Students protest at university negotiations with workers

October 18, 2016

Students hold a sign in Red Square during GSC's Work with Dignity rally on March 18, 2016. Photo: Lilah Burke

On Oct. 14, undergraduates members of Georgetown Solidarity Committee (GSC), as well as several Georgetown University Law students, protested after being denied access to deliver a petition in support of workers to the bargaining committee at the negotiations between the university and SEIU Local 1199, a union that represents campus maintenance and facilities workers.

At least six GSC members and law students chanted outside of the Hotung building at the Law Center through the course of the proceeding. During a break in the negotiations, university human resources representatives Roberta Paul and Brendan Malone met with students outside of the building, offering to accept the petition and present it to the negotiating parties on the students’ behalf.

This offer was declined by students. “We wanted to make a statement to the workers as well that the students are in solidarity with them,” GSC member Mizraim Belman Guerrero (SFS ’20) said.

GSC members Sophie Bauerschmidt Sweeney (COL ‘17) and Esmeralda Huerta (SFS ‘17), were eventually permitted into the building, but not into the negotiation room as observers or participants, unable to deliver their petition. Eventually joined by Belman Guerrero during an hour and a half recess, the three began chanting outside of the negotiation room. They were promptly escorted out of the building, unable to deliver their petition. Law Center security took down their university information for disciplinary action and were threatened with arrest were they were to return, according to Bauerschmidt Sweeney.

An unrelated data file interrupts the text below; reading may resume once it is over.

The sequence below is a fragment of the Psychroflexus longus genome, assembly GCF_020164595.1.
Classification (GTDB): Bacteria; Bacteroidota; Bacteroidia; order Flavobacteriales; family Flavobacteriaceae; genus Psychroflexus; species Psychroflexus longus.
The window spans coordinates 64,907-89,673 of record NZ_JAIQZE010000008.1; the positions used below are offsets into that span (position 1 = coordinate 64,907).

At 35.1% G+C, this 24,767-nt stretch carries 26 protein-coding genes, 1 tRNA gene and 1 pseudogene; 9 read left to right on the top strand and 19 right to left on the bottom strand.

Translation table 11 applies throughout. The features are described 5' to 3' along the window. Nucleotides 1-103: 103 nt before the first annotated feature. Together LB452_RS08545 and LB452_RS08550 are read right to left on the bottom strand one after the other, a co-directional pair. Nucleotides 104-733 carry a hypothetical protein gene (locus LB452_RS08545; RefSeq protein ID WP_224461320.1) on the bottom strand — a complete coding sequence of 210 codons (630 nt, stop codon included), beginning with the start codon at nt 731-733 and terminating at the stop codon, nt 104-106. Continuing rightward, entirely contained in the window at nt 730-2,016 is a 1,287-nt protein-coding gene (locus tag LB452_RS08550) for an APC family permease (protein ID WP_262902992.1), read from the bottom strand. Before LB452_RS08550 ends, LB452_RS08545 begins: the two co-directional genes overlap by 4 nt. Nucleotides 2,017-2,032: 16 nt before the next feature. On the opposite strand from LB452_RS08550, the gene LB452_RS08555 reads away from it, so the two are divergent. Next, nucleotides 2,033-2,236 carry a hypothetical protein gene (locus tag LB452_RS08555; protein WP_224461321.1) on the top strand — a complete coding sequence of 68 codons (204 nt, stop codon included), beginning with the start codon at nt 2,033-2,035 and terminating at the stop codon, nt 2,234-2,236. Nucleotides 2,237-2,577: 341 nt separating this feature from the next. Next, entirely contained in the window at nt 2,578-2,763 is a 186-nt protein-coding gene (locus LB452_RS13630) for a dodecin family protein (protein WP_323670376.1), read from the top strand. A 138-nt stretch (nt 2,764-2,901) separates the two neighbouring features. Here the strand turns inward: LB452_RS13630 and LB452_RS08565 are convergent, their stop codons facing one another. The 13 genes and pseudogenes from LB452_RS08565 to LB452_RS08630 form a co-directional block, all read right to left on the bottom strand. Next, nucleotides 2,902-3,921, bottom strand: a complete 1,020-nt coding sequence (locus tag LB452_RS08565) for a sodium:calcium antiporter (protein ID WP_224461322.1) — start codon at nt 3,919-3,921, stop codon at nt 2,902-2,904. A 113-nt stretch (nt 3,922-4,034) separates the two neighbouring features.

Disruptions of Georgetown University events, such as these negotiations, are a violation of the Student Code of Conduct. According to the university, the negotiations are in a two-party format, with a neutral mediator who cannot participate if there is student interference as a third-party. Members of GSC were previously denied access to observe negotiations in Sept.

After GSC members were removed from the building by Law Center security, negotiations continued, but to no conclusion. According to a Georgetown Main-Campus facilities and maintenance worker, who asked that his name be withheld for fear of retaliation, no progress at all was made on Oct. 14.

At the table they had nothing, they had nothing for us. Nothing to propose or anything. What they did was they rescheduled the meeting for two weeks from now and they’re going to bring in a proposal in for us,” the employee said. “They haven’t budged at all. So it wasn’t a day where we looked over proposals.” According to the employee and members of GSC, the union and the university are negotiating a percent raise per year for the next three years. Discussion of the raise has ranged from 2 to 6 percent.

The negotiations were originally supposed to take place at McShain Large, a room located on the Main Campus. According to Belman Guerrero, the location was changed by the university on Thursday, stating that the room had been already booked for that time. The proceedings were relocated to the Hotung building at the university’s Law Center, located in central Washington, D.C.

According Bauerschmidt Sweeney, students received no notification about the location change from the university, depending on the workers involved in the meetings to inform them. “Just the lengths [the university is] willing to go to to avoid listening to what the Georgetown community actually wants out of these negotiations is pretty appalling to me.” Bauerschmidt Sweeney said.

No changes have been made in the negotiations, a process that has been ongoing for the past five months. According to Bauerschmidt Sweeney, GSC hopes to deliver their petition at a later date, as the facilities and maintenance workers have developed a petition of their own. Huerta, Belman Guerrero, and Bauerschmidt Sweeney still await any notice of disciplinary action.


Michael Bergin
Mike Bergin is the former executive culture Editor for the Georgetown Voice. You can follow him on Twitter @mbergin95

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